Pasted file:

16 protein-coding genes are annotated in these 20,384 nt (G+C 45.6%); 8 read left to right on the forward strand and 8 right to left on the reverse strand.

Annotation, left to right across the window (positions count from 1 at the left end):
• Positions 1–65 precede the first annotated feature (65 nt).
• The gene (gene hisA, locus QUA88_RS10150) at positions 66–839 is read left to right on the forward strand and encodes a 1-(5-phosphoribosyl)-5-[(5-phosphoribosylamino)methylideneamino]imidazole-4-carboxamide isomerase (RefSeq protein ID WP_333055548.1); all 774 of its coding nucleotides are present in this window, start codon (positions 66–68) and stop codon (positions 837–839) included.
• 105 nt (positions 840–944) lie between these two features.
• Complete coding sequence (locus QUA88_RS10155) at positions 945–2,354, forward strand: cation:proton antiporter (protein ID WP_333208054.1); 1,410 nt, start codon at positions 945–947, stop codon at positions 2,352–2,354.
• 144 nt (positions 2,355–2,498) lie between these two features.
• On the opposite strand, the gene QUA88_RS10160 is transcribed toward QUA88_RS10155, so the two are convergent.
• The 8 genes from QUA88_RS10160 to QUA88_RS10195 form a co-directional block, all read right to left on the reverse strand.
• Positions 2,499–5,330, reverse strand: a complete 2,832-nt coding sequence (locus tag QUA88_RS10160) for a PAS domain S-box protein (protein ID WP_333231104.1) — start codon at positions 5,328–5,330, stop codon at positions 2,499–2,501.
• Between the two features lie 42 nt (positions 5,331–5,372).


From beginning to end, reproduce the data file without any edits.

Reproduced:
16 protein-coding genes are annotated in these 20,384 nt (G+C 45.6%); 8 read left to right on the forward strand and 8 right to left on the reverse strand.

Annotation, left to right across the window (positions count from 1 at the left end):
• Positions 1–65 precede the first annotated feature (65 nt).
• The gene (gene hisA, locus QUA88_RS10150) at positions 66–839 is read left to right on the forward strand and encodes a 1-(5-phosphoribosyl)-5-[(5-phosphoribosylamino)methylideneamino]imidazole-4-carboxamide isomerase (RefSeq protein ID WP_333055548.1); all 774 of its coding nucleotides are present in this window, start codon (positions 66–68) and stop codon (positions 837–839) included.
• 105 nt (positions 840–944) lie between these two features.
• Complete coding sequence (locus QUA88_RS10155) at positions 945–2,354, forward strand: cation:proton antiporter (protein ID WP_333208054.1); 1,410 nt, start codon at positions 945–947, stop codon at positions 2,352–2,354.
• 144 nt (positions 2,355–2,498) lie between these two features.
• On the opposite strand, the gene QUA88_RS10160 is transcribed toward QUA88_RS10155, so the two are convergent.
• The 8 genes from QUA88_RS10160 to QUA88_RS10195 form a co-directional block, all read right to left on the reverse strand.
• Positions 2,499–5,330, reverse strand: a complete 2,832-nt coding sequence (locus tag QUA88_RS10160) for a PAS domain S-box protein (protein ID WP_333231104.1) — start codon at positions 5,328–5,330, stop codon at positions 2,499–2,501.
• Between the two features lie 42 nt (positions 5,331–5,372).